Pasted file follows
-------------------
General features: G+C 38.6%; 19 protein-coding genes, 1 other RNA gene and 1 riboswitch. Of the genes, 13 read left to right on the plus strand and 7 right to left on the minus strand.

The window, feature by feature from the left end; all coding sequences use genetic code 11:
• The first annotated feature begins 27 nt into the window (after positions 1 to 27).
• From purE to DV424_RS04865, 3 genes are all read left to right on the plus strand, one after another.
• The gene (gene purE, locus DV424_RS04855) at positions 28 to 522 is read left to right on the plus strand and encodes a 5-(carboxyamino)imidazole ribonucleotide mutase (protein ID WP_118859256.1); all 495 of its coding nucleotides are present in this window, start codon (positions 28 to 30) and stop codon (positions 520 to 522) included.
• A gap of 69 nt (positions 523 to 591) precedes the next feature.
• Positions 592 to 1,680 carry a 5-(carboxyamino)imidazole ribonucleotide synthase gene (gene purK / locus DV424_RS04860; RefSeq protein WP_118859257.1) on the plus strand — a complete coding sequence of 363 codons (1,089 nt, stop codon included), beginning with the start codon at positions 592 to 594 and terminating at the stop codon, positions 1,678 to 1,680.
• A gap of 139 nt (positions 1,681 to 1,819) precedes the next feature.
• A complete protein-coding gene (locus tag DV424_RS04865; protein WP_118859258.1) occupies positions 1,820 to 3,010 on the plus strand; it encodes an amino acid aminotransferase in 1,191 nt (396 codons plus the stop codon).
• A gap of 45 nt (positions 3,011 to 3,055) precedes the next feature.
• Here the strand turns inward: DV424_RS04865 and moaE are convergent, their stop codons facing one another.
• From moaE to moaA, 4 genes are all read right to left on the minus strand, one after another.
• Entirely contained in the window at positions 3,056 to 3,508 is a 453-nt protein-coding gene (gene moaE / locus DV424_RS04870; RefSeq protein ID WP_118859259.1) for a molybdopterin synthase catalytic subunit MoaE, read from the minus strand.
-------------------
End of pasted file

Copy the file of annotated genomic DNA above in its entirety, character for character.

General features: G+C 38.6%; 19 protein-coding genes, 1 other RNA gene and 1 riboswitch. Of the genes, 13 read left to right on the plus strand and 7 right to left on the minus strand.

The window, feature by feature from the left end; all coding sequences use genetic code 11:
• The first annotated feature begins 27 nt into the window (after positions 1 to 27).
• From purE to DV424_RS04865, 3 genes are all read left to right on the plus strand, one after another.
• The gene (gene purE, locus DV424_RS04855) at positions 28 to 522 is read left to right on the plus strand and encodes a 5-(carboxyamino)imidazole ribonucleotide mutase (protein ID WP_118859256.1); all 495 of its coding nucleotides are present in this window, start codon (positions 28 to 30) and stop codon (positions 520 to 522) included.
• A gap of 69 nt (positions 523 to 591) precedes the next feature.
• Positions 592 to 1,680 carry a 5-(carboxyamino)imidazole ribonucleotide synthase gene (gene purK / locus DV424_RS04860; RefSeq protein WP_118859257.1) on the plus strand — a complete coding sequence of 363 codons (1,089 nt, stop codon included), beginning with the start codon at positions 592 to 594 and terminating at the stop codon, positions 1,678 to 1,680.
• A gap of 139 nt (positions 1,681 to 1,819) precedes the next feature.
• A complete protein-coding gene (locus tag DV424_RS04865; protein WP_118859258.1) occupies positions 1,820 to 3,010 on the plus strand; it encodes an amino acid aminotransferase in 1,191 nt (396 codons plus the stop codon).
• A gap of 45 nt (positions 3,011 to 3,055) precedes the next feature.
• Here the strand turns inward: DV424_RS04865 and moaE are convergent, their stop codons facing one another.
• From moaE to moaA, 4 genes are all read right to left on the minus strand, one after another.
• Entirely contained in the window at positions 3,056 to 3,508 is a 453-nt protein-coding gene (gene moaE / locus DV424_RS04870; RefSeq protein ID WP_118859259.1) for a molybdopterin synthase catalytic subunit MoaE, read from the minus strand.